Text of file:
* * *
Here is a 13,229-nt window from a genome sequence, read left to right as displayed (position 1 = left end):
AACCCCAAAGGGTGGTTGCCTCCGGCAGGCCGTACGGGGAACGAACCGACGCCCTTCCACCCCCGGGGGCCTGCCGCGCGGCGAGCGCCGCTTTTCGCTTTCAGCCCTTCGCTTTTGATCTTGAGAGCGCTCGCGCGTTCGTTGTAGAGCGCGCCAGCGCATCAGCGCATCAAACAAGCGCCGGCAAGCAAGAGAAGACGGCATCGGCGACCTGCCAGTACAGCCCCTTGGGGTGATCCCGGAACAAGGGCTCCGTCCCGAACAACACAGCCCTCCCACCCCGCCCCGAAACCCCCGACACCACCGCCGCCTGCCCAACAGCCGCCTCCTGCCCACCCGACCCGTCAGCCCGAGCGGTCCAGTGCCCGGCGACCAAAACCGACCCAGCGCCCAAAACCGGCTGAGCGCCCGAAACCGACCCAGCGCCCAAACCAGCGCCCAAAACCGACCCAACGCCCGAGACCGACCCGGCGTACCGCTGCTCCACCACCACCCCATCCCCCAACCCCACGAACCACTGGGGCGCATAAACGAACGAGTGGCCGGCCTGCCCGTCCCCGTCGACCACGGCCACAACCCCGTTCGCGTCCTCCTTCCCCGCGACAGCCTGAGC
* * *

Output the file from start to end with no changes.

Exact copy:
Here is a 13,229-nt window from a genome sequence, read left to right as displayed (position 1 = left end):
AACCCCAAAGGGTGGTTGCCTCCGGCAGGCCGTACGGGGAACGAACCGACGCCCTTCCACCCCCGGGGGCCTGCCGCGCGGCGAGCGCCGCTTTTCGCTTTCAGCCCTTCGCTTTTGATCTTGAGAGCGCTCGCGCGTTCGTTGTAGAGCGCGCCAGCGCATCAGCGCATCAAACAAGCGCCGGCAAGCAAGAGAAGACGGCATCGGCGACCTGCCAGTACAGCCCCTTGGGGTGATCCCGGAACAAGGGCTCCGTCCCGAACAACACAGCCCTCCCACCCCGCCCCGAAACCCCCGACACCACCGCCGCCTGCCCAACAGCCGCCTCCTGCCCACCCGACCCGTCAGCCCGAGCGGTCCAGTGCCCGGCGACCAAAACCGACCCAGCGCCCAAAACCGGCTGAGCGCCCGAAACCGACCCAGCGCCCAAACCAGCGCCCAAAACCGACCCAACGCCCGAGACCGACCCGGCGTACCGCTGCTCCACCACCACCCCATCCCCCAACCCCACGAACCACTGGGGCGCATAAACGAACGAGTGGCCGGCCTGCCCGTCCCCGTCGACCACGGCCACAACCCCGTTCGCGTCCTCCTTCCCCGCGACAGCCTGAGC